SOUTH FLORIDA — Legal groups representing six bar associations for attorneys of African descent are joining in an effort to push for more black judges in South Florida.

The Wilkie D. Ferguson, Jr. Bar Association, Gwen S. Cherry Black Women Lawyers Association, Caribbean Bar Association, Haitian Lawyers Association, T.J. Reddick Bar Association, and F. Malcolm Cunningham, Sr. Bar Association are launching a joint committee focused on increasing diversity in the judiciary.

The effort grows out of the results of a 2014 report of the Special Task Force to Study Enhancement of Diversity in the Judiciary and on the Judicial Nominating Commissions, which was convened by former Florida Bar President Eugene Pettis. That report found that “Blacks and Hispanics tend to have less confidence in the courts than whites. . . . [T]he lack of diversity among judges undoubtedly serves as a major contributing factor.”

The importance of a diverse bench is especially critical in the wake of several high-profile police incidents in South Florida and across the nation, including the alarming findings of the Miami Beach and the Fort Lauderdale Police Departments of racially-insensitive communications among officers who are charged with serving, protecting, and enforcing the law, said spokeswoman Loreal Arscott..

“The bench should be a reflection of the community it serves,” said Arscott, president of the Gwen S. Cherry Black Women Lawyers Association. That group covers attorneys in all three counties.

Even though a judge is a neutral party, the judge is a person who brings with them their life and worldviews to the bench, she said. “It’s important to have some cultural awareness, and to have a cultural worldview to understand the people who come before you.”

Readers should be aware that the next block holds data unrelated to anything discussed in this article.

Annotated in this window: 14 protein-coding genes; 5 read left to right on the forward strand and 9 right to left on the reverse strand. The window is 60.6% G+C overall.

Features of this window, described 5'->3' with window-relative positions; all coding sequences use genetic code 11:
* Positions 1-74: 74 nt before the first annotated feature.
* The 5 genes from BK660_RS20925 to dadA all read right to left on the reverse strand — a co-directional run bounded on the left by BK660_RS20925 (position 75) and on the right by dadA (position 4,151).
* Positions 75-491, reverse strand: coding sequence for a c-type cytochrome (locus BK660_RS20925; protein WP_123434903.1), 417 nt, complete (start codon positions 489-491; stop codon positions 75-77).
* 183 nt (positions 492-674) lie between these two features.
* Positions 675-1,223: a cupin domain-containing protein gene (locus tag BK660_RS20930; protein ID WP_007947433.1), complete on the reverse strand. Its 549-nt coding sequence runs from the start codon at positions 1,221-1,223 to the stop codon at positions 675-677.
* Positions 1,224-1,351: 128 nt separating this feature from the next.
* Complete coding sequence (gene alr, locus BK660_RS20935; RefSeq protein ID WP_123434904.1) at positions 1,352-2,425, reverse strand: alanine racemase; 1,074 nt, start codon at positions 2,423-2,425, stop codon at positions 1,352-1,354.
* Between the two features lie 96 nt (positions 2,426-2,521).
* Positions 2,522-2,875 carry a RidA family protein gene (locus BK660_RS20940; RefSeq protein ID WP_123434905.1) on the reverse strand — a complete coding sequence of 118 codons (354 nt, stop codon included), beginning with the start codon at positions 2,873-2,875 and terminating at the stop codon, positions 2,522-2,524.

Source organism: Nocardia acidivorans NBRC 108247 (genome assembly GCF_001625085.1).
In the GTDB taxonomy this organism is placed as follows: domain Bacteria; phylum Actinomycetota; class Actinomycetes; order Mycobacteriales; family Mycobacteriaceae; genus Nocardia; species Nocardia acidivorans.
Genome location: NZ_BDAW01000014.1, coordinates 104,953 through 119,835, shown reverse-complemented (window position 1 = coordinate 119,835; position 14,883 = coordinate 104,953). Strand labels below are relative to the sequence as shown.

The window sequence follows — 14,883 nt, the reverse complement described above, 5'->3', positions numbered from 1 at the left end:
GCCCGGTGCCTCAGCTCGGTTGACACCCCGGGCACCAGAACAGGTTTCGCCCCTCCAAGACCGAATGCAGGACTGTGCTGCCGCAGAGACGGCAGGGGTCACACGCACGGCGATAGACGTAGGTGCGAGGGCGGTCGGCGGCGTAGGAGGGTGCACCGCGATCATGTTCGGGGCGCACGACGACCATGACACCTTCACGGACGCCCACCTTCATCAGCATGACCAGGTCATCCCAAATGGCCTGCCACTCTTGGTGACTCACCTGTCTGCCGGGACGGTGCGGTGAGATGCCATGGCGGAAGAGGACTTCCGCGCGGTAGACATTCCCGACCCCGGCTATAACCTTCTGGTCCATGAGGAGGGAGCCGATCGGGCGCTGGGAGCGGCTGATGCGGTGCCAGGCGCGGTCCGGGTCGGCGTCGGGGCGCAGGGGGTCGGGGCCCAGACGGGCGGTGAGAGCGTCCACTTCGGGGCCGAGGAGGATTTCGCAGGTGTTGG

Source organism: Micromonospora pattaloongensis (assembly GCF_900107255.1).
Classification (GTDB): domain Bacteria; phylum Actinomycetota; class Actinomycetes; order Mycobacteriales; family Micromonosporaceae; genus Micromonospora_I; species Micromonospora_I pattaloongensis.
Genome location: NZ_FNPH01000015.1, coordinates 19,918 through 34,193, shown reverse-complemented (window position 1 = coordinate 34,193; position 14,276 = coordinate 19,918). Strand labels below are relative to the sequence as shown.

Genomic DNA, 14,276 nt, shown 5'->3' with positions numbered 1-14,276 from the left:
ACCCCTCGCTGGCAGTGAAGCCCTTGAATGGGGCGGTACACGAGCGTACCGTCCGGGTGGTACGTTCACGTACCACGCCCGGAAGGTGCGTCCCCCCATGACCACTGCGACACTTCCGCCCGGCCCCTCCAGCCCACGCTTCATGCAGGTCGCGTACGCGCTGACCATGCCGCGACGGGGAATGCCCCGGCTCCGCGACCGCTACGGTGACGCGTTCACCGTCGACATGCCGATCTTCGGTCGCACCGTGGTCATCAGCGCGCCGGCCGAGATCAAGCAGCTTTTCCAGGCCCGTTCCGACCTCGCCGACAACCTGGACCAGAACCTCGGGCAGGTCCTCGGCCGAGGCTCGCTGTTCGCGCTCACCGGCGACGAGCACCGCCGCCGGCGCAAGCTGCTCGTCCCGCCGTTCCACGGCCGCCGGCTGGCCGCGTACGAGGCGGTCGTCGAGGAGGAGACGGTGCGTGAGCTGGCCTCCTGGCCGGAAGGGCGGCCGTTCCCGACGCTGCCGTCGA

The initiative will focus on four critical areas in order to foster diversity in the judiciary and increase the number of Black judges in the state: (1) Research of key facts and statistics related to diversity on the bench; (2) Recruitment of potential diverse, talented candidates for the judiciary; (3) Development of potential candidates through various support features; and (4) Effective advocacy on behalf of diversity.

Arscott said population statistics heighten the need for diversity.  Miami-Dade is one of the most diverse counties in Florida. Yet no black women serve at the circuit court level, and only two serve on the Miami-Dade County bench.

Other statistics from the initiative heighten the disparity: of the 123 judges who serve Miami’s circuit and county benches, only 10 (eight percent), compared with more than 500,000 (19 percent) of Miami-Dade’s overall population who identify as black or African-American.

“Genderwise we’re doing alright, but racially it’s a concern,” Arscott said.

In Broward County, the most diverse county in the state, of the 90 judges in circuit and county courts, only six (seven percent) are black. In Palm Beach County, of the 54 judges in circuit and county courts, five (nine percent) are black.

As of late 2014, Arscott said, Gov. Rick Scott had appointed only two black judges to the Circuit Court in any of Florida’s 20 circuits. Between November 2012 and April 2014, Scott failed to appoint a single black judge among 65 appointments.

The law organizations decided to collaborate after members noticed trend. “It’s not looking like the community that (we) serve,” Arscott said. “It is not an accurate reflection of black women judges and black male judges.

In Miami, there are no black women judges on circuit court bench, and only two at the county. When you loko at the stats, it is 50-50 men and women. She added there has only been one black female on the circuit bench in 20 years. That person, Melvia Green was appointed in 1989. She later was appointed to Third District Court of Appeals in 1994.